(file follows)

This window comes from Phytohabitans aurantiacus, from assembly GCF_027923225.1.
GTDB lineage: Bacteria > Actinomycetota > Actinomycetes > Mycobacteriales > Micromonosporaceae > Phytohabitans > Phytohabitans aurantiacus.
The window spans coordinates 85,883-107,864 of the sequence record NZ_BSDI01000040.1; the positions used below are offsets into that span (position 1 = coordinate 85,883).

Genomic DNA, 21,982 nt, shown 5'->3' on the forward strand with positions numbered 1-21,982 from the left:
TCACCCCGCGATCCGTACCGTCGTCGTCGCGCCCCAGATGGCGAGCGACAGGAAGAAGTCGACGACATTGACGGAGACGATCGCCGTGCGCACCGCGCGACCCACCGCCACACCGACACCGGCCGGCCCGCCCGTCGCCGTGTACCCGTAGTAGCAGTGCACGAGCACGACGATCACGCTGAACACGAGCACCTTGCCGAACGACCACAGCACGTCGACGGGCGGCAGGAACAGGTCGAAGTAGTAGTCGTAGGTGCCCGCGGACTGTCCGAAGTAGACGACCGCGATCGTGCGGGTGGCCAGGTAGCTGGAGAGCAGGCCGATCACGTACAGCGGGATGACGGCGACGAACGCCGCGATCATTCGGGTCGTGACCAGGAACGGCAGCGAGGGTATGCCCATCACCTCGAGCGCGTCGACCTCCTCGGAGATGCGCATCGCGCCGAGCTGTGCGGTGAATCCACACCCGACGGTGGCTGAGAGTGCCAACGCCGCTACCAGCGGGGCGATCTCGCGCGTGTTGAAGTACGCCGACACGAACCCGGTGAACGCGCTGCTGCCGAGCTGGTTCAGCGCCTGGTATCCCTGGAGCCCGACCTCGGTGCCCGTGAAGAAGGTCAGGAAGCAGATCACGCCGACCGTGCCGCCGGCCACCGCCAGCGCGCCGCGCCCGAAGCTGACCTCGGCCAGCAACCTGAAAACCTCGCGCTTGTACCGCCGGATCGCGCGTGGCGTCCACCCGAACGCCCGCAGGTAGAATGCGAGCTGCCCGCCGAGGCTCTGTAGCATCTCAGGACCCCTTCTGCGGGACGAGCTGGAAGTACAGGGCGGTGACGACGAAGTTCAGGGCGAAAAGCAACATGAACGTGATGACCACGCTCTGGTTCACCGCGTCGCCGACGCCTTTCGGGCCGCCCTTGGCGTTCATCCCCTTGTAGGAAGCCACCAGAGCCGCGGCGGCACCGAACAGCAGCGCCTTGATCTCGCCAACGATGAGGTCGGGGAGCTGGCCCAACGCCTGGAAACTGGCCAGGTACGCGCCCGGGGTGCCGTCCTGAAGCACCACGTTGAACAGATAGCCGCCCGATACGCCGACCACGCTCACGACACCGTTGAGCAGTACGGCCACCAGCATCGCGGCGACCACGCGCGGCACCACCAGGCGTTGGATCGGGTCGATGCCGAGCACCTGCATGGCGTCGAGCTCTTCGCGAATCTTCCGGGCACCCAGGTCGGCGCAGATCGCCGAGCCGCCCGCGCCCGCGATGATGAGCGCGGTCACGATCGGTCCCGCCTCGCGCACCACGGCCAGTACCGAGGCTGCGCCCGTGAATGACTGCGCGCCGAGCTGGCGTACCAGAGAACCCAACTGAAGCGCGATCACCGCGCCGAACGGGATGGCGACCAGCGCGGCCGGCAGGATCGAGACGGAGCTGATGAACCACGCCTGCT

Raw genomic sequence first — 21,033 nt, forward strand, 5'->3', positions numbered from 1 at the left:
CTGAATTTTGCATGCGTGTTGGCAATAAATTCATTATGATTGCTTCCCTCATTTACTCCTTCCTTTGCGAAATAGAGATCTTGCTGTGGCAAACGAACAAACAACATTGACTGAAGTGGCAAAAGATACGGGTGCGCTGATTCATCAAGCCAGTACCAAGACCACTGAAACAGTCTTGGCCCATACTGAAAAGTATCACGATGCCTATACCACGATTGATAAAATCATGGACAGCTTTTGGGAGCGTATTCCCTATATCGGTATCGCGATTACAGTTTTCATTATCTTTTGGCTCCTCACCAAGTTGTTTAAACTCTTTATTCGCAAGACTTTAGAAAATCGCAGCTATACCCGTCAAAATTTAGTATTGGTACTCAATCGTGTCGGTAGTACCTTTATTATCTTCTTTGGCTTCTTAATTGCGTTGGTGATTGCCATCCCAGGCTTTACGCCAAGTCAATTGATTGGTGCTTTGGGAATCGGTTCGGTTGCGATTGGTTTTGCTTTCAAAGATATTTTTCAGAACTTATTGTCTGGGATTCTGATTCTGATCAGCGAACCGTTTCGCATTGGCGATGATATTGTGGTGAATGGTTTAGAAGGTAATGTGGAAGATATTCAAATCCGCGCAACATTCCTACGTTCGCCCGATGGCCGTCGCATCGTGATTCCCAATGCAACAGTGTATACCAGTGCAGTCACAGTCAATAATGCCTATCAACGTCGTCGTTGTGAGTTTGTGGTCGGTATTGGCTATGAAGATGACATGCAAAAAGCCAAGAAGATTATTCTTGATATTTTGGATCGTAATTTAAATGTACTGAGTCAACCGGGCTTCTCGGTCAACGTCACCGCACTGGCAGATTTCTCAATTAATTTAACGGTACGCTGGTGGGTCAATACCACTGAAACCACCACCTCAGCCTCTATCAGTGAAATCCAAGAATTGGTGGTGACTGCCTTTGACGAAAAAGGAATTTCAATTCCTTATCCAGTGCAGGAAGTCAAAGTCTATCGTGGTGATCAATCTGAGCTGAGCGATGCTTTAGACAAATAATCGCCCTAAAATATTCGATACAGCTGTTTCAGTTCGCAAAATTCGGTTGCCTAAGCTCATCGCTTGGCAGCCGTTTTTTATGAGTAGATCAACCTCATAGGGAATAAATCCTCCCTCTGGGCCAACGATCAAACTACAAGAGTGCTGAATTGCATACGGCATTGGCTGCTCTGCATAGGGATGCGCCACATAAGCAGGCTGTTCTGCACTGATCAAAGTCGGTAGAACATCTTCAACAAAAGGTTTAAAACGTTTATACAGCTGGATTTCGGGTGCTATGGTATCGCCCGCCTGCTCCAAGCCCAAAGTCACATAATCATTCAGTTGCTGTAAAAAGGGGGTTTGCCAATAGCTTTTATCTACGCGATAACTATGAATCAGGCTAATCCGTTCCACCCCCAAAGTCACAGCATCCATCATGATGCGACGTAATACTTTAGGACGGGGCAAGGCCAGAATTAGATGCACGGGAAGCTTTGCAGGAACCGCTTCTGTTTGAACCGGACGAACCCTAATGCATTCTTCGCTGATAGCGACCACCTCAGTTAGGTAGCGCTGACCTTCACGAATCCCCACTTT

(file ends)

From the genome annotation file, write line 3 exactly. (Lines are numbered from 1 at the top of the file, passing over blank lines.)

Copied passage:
The window spans coordinates 85,883-107,864 of the sequence record NZ_BSDI01000040.1; the positions used below are offsets into that span (position 1 = coordinate 85,883).